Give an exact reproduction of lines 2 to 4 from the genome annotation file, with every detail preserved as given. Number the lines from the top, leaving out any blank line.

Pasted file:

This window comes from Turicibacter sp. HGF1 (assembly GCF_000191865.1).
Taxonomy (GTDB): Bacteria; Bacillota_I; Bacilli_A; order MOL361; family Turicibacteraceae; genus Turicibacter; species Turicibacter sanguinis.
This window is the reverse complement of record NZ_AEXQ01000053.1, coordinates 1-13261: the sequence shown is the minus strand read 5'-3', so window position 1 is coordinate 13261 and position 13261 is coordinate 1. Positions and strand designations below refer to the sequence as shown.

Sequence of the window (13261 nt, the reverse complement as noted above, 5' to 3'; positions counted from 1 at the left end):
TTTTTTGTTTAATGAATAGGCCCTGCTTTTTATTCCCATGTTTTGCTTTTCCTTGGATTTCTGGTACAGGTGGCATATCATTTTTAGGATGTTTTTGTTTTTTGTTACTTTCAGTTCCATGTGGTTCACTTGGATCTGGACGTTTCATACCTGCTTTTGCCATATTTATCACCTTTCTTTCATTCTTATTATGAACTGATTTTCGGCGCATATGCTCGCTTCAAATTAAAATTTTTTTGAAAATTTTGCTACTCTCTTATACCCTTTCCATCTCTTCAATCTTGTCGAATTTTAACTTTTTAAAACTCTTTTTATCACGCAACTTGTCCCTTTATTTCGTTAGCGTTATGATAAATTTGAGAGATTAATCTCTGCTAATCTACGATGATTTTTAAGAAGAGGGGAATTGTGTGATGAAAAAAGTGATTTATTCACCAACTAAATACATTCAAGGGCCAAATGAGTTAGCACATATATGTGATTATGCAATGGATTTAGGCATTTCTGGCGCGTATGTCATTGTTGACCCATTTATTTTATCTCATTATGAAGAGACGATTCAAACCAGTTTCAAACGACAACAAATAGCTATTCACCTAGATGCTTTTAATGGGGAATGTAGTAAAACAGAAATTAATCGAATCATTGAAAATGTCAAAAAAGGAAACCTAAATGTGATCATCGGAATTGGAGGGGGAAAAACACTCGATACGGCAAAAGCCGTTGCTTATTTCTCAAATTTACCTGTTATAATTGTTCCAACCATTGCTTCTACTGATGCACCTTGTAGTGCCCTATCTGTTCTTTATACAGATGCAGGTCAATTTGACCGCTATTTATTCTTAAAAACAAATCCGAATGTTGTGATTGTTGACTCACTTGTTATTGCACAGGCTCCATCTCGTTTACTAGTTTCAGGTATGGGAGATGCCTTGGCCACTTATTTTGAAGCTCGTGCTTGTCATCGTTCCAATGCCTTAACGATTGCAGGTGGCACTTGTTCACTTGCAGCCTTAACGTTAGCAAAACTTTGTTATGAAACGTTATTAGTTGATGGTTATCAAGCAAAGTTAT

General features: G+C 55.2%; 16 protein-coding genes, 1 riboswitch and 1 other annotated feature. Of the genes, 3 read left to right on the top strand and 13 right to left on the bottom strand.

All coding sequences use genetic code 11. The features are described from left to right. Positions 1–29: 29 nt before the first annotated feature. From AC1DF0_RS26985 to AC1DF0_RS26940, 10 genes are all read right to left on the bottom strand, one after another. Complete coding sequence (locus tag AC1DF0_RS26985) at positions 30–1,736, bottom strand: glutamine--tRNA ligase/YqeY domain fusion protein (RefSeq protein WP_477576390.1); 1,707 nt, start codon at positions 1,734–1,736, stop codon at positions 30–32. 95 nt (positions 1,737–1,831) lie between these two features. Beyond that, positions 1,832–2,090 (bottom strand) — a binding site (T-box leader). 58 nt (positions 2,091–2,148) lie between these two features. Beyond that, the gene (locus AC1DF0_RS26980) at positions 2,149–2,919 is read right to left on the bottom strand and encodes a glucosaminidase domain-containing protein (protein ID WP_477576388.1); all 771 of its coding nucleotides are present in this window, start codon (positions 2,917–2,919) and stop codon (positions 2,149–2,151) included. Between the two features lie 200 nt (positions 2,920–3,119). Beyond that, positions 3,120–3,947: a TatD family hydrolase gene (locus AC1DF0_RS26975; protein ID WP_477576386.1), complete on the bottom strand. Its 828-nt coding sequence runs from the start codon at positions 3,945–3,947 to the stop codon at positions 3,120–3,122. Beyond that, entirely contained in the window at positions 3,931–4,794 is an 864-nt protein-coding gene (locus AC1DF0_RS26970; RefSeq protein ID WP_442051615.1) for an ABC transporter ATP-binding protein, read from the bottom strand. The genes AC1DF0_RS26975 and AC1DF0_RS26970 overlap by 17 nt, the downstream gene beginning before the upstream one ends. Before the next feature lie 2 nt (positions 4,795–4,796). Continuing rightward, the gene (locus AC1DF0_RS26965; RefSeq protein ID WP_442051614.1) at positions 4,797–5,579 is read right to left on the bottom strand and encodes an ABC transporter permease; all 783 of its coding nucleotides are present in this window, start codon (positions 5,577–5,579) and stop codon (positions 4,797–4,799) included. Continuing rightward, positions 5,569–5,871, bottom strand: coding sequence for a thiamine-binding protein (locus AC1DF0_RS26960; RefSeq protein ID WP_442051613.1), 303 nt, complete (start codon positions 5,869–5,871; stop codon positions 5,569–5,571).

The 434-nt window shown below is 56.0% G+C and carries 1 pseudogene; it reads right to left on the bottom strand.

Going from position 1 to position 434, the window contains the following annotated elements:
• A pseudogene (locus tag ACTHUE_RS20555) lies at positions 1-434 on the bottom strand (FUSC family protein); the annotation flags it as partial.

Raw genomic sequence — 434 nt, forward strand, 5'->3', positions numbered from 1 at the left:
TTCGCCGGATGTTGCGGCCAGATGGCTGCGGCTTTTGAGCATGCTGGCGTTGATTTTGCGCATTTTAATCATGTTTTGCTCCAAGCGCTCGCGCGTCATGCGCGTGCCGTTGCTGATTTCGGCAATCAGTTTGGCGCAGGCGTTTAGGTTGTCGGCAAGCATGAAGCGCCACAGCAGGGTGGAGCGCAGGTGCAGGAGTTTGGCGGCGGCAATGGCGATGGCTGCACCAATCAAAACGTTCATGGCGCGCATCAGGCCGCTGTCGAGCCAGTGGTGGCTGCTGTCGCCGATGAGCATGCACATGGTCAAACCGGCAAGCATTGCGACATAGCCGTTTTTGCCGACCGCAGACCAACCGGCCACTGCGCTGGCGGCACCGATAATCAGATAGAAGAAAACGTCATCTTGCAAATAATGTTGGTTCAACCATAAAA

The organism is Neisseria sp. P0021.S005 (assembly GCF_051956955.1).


Taxonomy (GTDB): Bacteria; Bacillota_I; Bacilli_A; order MOL361; family Turicibacteraceae; genus Turicibacter; species Turicibacter sanguinis.
This window is the reverse complement of record NZ_AEXQ01000053.1, coordinates 1-13261: the sequence shown is the minus strand read 5'-3', so window position 1 is coordinate 13261 and position 13261 is coordinate 1. Positions and strand designations below refer to the sequence as shown.

Sequence of the window (13261 nt, the reverse complement as noted above, 5' to 3'; positions counted from 1 at the left end):